'The Meg:' A giant shark movie that lacks the killer bite

1 / 2
Loosely based on the 1997 book, “Meg: A Novel of Deep Terror” by Steve Alten, the screen version has Statham playing an underwater rescue diver. (Supplied)
2 / 2
Loosely based on the 1997 book, “Meg: A Novel of Deep Terror” by Steve Alten, the screen version has Statham playing an underwater rescue diver. (Supplied)
Updated 13 August 2018
0

'The Meg:' A giant shark movie that lacks the killer bite

  • oosely based on the 1997 book, “Meg: A Novel of Deep Terror” by Steve Alten, the screen version has Statham playing an underwater rescue diver
  • “The Meg” has more excitement to offer, and somewhat along the lines of “Jaws” we see a second giant shark attacking beach swimmers

CHENNAI: It seems that “Jaws,” Steven Spielberg’s classic 1975 movie adapted from Peter Benchley’s novel, can never be dislodged from its high pedestal of sheer suspense and moments of terror.
About a giant man-eating shark, “Jaws” remains the best ever underwater drama, and in comparison Jon Turteltaub’s latest blue water ordeal, “The Meg,” pales.
The nail-biting thriller is not in the same league, despite Jason Statham’s exciting action sequences – which probably could be a major reason for Warner Brothers’ $44.5 million ticket sales in the film’s first weekend in the North American market.
Loosely based on the 1997 book, “Meg: A Novel of Deep Terror” by Steve Alten, the screen version has Statham playing an underwater rescue diver, Jonas Taylor, who is urgently summoned to save a group of scientists trapped in the Pacific Ocean.
Taylor’s former wife, Lori (Jessica McNamee) and two others, after a seemingly uneventful deep-sea exploration in a capsule, are attacked by a gigantic, 23-meter, pre-historic shark, Megalodon.
While Taylor succeeds in rescuing Lori and another scientist, the third dies. Back at the base station, the team discovers that the mammal had escaped from the depths after the capsule had breached a chemical cloud which had kept the dangerous creature imprisoned.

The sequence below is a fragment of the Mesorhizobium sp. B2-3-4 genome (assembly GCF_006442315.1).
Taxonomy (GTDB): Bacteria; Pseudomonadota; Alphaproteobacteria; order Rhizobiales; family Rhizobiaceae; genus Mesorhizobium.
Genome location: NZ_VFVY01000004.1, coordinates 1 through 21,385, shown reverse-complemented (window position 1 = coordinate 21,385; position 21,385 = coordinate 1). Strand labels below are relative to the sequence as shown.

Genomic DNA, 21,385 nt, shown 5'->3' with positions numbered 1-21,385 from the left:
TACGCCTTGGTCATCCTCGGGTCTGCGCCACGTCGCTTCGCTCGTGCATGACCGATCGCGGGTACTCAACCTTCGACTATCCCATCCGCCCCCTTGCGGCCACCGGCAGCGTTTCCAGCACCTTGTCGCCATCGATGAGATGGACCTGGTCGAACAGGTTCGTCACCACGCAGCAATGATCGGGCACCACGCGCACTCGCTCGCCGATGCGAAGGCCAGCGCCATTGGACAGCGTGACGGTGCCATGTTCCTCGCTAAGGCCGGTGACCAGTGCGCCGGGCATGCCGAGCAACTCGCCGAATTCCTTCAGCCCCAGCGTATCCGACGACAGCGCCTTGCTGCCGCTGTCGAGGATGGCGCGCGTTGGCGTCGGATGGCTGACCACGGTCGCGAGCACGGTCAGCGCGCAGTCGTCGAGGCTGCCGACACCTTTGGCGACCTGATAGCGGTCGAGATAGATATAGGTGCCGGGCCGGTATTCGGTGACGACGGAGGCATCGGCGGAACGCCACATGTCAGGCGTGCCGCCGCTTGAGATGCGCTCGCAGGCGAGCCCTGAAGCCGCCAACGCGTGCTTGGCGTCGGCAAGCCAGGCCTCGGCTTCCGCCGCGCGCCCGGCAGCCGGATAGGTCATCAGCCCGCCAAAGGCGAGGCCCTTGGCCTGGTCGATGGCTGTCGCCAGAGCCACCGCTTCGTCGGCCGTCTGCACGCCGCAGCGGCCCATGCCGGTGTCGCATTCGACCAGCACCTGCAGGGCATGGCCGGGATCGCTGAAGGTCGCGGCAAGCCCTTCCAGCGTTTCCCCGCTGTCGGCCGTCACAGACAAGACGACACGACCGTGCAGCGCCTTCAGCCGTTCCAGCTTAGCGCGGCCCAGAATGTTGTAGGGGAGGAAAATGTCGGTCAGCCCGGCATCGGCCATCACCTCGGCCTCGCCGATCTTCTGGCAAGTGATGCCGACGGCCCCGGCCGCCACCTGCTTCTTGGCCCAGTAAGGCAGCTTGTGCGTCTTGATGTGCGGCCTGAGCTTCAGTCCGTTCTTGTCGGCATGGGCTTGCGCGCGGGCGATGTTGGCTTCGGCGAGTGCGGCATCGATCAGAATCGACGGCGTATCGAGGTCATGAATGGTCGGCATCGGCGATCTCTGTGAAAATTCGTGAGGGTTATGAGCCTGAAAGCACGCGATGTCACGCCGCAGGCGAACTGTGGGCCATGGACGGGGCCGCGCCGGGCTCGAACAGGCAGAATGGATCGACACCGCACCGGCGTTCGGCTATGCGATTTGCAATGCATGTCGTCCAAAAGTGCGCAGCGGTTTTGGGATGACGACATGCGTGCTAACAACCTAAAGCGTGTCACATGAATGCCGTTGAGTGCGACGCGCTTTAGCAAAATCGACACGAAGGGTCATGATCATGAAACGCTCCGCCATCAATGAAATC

“The Meg” has more excitement to offer, and somewhat along the lines of “Jaws” we see a second giant shark attacking beach swimmers.
Many deaths follow, but somehow the movie does not create the kind of panic one would have expected in a shark-man conflict.
This is more like a B-grade horror movie to which summer crowds once flocked for air-conditioned comfort and a tub of popcorn.
Even if they ignored “Jaws” or other marine exploits such as “The Deep” (1977), a scintillating film based on another Benchley novel, the makers of “The Meg” would have seen the recent cliff-hanger, “Skyscraper.”
And these are far superior to “The Meg,” where the monster shark just lacks the killer bite.


The Six: Arab and Muslim models in New York

Updated 16 February 2019
0

The Six: Arab and Muslim models in New York

DUBAI: Arab and Muslim models took the runways by storm at New York Fashion Week, which closed on Sunday in the Big Apple.

Bella Hadid

The Palestinian-American model was a smash during the Michael Kors show, which paid tribute to 1970s fashion, rocking a sparkling black blazer with feathers on the sleeves.

Gigi Hadid

The hectic supermodel lifestyle didn’t get in the way of Bella’s sister, who was seen on the streets in her retro runway hairdo after walking the Michael Kors show.

Halima Aden

This Muslim model turned heads when she closed the Christian Cowan show with an oversized black and neon pantsuit and a chain-link rhinestone hijab.

Noor Tagouri

This Libyan-American journalist took her confidence to the next level when she decided to put down her pen and walk the runway for US brand Rebecca Minkoff.

Nora Attal

The British-Moroccan model kicked off the week in elegant leatherwork by French brand Longchamp and walked the runway for Brandon Maxwell.

Shanina Shaik

The Australian model, who was raised a Muslim and whose father is half-Saudi, modelled for Vietnamese designer Nguyen Cong Tri.